This time, however, Ford wanted to race in Group A, a new production-based touring car class that was launched in 1982 to replace the old Group 2 regulations that the later Mark 1 Escorts were built to compete under. The Group A rules banned flared arches as seen on Group 5 cars meaning that all cars now looked a lot more like their street-bound counterparts but Ford knew you still needed a properly fast car to compete given that Jag had come out with the XJS while BMW had the 635 CSi and, by 1987, had debuted the mind-numbingly fast E30 M3.

Awesome Car for Sale: Ultra-Rare 1985 Ford Sierra RS Cosworth Exterior
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Initially, Ford's contender in the top Group A division that could accommodate cars with engines bigger than 3.0-liters in capacity, was the Foxbody Mustang.

Cumbersome and outdated almost from the word go, the Mustang didn’t do well and was even outgunned by the similarly graceless Camaro. Ford needed a smaller coupe to turn into a race car and, following a few meetings of Ford Europe’s top brass, it was decided that the Sierra is apt for the job.

Originally introduced in 1982 as a four-door sedan, the Sierra marked a revolution in mainstream automotive design as it moved away from the boxy styling that had been adopted by all of the major American automakers since the ’70s. The Sierra, by contrast, was curvy and sleek, cutting through the air as it saved fuel down the highway. By the ’90s, the propensity of angular cars had reduced drastically to the point that you could barely find one pointy edge on a family sedan or station wagon towards the end of the 20th century.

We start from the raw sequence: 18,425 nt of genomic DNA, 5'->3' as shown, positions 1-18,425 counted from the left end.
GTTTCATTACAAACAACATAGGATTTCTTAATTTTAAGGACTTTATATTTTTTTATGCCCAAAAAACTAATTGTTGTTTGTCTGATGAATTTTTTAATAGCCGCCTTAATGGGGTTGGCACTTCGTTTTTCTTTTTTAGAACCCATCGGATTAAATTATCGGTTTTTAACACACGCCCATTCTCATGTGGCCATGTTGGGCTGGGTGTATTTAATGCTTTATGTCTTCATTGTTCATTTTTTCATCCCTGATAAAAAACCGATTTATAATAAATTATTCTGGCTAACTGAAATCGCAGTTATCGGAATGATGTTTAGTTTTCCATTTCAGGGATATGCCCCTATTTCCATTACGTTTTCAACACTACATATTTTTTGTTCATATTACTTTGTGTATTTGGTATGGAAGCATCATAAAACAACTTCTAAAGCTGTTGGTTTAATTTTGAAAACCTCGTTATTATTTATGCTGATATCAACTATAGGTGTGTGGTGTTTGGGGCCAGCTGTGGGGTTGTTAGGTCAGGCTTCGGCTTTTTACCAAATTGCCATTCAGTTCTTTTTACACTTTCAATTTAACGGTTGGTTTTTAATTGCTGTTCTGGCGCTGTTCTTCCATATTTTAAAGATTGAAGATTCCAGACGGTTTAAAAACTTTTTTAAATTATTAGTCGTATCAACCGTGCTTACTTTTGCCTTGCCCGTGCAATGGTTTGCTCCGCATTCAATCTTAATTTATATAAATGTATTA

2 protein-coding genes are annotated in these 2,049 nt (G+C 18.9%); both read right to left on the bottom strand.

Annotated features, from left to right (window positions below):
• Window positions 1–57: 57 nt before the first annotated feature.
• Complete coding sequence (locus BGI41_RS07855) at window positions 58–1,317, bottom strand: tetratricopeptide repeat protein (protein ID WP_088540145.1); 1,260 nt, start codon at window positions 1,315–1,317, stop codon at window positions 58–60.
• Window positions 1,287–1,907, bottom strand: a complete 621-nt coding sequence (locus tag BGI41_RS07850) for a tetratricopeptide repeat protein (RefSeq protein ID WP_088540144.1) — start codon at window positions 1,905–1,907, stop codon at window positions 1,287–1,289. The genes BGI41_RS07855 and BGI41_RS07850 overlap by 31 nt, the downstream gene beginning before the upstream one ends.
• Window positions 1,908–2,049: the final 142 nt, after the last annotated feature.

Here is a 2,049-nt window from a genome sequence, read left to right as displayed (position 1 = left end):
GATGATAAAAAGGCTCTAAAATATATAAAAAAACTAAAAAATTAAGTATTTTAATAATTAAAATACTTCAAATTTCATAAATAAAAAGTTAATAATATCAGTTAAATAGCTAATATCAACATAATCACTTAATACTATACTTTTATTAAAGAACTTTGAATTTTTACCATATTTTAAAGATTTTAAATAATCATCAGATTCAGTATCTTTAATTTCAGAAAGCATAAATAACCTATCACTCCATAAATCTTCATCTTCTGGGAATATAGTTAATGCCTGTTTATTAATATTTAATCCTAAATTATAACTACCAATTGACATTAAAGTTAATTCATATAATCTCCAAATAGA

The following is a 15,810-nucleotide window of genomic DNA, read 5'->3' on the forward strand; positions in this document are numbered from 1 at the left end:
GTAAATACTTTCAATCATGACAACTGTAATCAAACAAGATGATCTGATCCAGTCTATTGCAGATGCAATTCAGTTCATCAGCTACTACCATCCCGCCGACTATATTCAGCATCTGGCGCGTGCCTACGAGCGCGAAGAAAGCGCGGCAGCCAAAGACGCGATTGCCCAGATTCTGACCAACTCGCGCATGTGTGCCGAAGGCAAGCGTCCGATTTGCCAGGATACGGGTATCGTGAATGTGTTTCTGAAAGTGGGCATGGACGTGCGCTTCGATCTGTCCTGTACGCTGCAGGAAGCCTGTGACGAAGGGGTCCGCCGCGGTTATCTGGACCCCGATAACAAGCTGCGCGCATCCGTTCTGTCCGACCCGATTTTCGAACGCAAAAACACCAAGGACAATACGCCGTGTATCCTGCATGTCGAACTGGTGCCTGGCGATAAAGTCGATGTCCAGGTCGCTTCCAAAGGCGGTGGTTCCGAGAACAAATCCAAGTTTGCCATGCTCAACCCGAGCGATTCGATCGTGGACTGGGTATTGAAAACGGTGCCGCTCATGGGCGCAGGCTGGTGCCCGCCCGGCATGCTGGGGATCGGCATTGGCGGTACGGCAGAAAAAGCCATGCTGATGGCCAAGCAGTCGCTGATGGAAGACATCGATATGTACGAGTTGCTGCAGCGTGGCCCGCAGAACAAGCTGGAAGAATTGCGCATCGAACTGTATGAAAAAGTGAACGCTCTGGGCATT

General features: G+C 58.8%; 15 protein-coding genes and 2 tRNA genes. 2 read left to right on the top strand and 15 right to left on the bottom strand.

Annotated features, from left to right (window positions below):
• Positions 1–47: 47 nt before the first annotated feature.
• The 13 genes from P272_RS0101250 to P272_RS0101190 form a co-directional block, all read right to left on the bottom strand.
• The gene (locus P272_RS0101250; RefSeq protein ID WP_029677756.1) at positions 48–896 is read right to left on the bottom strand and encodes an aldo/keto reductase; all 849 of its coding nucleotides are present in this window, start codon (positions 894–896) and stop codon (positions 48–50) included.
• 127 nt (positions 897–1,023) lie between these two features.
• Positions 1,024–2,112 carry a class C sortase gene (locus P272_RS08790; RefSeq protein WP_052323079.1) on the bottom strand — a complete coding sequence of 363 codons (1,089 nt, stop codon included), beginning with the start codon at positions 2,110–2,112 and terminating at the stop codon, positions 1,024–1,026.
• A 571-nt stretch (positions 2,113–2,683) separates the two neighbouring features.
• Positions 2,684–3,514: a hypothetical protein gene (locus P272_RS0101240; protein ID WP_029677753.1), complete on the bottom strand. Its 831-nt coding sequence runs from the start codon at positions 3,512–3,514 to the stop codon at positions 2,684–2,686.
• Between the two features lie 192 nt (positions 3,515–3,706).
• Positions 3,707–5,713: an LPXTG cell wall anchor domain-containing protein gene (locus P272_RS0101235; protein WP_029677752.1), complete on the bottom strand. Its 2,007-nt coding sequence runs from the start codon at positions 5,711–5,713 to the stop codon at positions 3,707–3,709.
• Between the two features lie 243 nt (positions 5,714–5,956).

Awesome Car for Sale: Ultra-Rare 1985 Ford Sierra RS Cosworth Exterior
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But the curvy design isn’t what set the Sierra RS Cosworth apart from a stylistic standpoint.

What did it for the car was the (actually functional) rear wing that extended from the rear pillars and was kept in place by one column in the middle of the rear hatch.